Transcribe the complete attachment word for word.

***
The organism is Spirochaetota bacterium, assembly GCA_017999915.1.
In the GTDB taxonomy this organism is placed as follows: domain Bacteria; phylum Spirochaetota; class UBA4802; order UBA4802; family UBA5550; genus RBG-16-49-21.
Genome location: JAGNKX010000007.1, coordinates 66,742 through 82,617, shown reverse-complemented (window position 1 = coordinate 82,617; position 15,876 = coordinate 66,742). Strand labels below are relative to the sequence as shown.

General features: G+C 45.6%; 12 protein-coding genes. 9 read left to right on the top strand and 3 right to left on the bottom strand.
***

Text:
The organism is Spirochaetota bacterium, assembly GCA_017999915.1.
In the GTDB taxonomy this organism is placed as follows: domain Bacteria; phylum Spirochaetota; class UBA4802; order UBA4802; family UBA5550; genus RBG-16-49-21.
Genome location: JAGNKX010000007.1, coordinates 66,742 through 82,617, shown reverse-complemented (window position 1 = coordinate 82,617; position 15,876 = coordinate 66,742). Strand labels below are relative to the sequence as shown.

General features: G+C 45.6%; 12 protein-coding genes. 9 read left to right on the top strand and 3 right to left on the bottom strand.